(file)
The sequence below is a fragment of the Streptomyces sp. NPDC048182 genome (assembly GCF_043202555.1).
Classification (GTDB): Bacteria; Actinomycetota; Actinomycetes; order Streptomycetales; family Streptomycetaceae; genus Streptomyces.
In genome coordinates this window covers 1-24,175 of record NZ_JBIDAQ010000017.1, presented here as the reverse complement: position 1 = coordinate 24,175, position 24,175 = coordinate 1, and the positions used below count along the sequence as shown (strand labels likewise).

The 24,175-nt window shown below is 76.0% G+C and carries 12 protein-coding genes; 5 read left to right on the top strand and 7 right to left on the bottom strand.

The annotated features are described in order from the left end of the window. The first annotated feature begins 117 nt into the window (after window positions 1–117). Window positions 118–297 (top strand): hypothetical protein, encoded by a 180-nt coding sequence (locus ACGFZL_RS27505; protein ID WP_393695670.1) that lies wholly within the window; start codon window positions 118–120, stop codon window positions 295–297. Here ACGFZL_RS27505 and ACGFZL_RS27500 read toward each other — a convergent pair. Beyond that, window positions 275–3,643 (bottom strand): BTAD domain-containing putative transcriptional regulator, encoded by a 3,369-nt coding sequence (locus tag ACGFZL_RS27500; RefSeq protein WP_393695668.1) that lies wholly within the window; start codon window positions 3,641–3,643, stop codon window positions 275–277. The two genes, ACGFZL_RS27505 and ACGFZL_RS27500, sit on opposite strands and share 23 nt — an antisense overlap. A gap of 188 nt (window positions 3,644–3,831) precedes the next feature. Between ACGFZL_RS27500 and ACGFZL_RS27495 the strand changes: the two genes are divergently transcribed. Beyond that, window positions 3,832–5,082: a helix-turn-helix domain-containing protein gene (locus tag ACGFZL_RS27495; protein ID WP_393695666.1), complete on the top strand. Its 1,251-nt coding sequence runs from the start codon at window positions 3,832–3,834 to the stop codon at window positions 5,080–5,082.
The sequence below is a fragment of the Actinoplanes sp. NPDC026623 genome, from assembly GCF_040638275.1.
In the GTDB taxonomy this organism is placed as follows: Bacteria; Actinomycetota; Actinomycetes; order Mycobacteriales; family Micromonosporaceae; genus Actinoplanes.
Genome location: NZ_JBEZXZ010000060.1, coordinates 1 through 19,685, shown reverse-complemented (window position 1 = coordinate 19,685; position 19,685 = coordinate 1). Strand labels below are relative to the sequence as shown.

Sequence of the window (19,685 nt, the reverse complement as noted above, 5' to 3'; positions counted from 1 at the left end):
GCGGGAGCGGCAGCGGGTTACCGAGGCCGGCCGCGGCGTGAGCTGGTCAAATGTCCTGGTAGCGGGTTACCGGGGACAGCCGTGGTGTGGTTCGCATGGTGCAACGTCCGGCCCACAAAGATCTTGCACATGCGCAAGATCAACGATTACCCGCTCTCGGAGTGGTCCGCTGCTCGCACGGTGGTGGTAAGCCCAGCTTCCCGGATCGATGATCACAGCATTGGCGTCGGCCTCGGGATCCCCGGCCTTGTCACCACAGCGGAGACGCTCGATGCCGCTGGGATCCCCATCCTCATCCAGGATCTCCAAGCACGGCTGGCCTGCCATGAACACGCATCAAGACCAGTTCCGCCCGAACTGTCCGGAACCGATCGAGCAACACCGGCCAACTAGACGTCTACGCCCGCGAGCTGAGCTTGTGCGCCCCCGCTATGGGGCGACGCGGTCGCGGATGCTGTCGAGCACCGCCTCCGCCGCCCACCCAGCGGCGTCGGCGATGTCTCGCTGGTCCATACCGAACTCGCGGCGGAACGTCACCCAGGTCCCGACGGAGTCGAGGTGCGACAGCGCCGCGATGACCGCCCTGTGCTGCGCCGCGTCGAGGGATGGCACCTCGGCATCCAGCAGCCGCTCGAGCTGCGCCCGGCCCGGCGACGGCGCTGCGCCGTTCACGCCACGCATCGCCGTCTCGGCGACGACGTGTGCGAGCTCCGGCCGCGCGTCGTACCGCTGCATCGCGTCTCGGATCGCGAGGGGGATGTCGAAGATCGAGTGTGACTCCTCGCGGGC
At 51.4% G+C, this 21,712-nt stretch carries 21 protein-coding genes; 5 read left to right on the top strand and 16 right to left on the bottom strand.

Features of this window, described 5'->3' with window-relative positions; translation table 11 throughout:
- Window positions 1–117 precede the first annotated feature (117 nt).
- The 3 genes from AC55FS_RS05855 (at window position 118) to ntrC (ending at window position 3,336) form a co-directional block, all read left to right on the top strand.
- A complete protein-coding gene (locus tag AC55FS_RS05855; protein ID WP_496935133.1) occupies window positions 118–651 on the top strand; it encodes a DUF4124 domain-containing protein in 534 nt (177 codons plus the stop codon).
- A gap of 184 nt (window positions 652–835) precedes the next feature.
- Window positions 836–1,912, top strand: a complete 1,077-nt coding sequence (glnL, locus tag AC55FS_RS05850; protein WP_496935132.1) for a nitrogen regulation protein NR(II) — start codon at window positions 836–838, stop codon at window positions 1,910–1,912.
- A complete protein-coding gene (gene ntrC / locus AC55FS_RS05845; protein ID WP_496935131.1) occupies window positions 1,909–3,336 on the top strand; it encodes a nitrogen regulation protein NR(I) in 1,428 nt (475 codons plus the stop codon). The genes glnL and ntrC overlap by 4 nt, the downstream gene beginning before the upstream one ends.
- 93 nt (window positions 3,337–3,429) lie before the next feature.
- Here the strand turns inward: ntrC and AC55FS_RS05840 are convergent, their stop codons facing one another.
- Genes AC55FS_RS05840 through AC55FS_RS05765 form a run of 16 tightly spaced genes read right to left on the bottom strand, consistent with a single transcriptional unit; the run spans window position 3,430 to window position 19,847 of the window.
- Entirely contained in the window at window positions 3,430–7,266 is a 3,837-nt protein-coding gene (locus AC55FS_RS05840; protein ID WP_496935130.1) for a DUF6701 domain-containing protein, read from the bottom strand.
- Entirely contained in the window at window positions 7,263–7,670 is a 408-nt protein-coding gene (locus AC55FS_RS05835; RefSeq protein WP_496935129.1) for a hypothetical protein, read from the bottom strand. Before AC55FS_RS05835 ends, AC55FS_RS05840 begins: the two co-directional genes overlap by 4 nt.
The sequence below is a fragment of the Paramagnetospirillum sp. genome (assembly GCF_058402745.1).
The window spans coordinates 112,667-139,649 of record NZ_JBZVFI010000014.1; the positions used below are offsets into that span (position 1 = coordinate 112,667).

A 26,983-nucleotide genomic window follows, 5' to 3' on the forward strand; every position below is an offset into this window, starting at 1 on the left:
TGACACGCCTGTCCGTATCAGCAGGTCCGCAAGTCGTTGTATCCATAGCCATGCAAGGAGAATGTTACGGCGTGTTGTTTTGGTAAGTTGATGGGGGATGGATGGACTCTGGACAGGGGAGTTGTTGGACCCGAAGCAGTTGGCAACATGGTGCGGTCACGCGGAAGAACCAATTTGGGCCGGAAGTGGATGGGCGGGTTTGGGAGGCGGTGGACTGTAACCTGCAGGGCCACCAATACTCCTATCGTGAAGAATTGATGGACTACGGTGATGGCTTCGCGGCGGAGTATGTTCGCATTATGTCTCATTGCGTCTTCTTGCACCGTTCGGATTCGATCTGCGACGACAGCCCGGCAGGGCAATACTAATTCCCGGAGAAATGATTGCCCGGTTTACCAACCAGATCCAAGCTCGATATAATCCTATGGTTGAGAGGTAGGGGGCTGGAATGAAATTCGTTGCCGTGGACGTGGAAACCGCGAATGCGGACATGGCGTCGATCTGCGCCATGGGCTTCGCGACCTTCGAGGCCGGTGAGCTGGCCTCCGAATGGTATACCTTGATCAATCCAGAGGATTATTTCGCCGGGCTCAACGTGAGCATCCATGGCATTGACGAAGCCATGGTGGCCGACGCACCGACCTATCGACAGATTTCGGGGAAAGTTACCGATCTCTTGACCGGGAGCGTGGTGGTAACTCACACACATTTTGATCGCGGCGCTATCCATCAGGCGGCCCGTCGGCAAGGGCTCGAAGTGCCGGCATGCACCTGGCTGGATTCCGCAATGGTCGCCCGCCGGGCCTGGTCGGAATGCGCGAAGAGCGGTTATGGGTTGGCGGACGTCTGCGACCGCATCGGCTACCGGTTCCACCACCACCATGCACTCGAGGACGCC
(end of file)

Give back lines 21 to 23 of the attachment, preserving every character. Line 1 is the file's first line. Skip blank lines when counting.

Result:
- Genes AC55FS_RS05840 through AC55FS_RS05765 form a run of 16 tightly spaced genes read right to left on the bottom strand, consistent with a single transcriptional unit; the run spans window position 3,430 to window position 19,847 of the window.
- Entirely contained in the window at window positions 3,430–7,266 is a 3,837-nt protein-coding gene (locus AC55FS_RS05840; protein ID WP_496935130.1) for a DUF6701 domain-containing protein, read from the bottom strand.
- Entirely contained in the window at window positions 7,263–7,670 is a 408-nt protein-coding gene (locus AC55FS_RS05835; RefSeq protein WP_496935129.1) for a hypothetical protein, read from the bottom strand. Before AC55FS_RS05835 ends, AC55FS_RS05840 begins: the two co-directional genes overlap by 4 nt.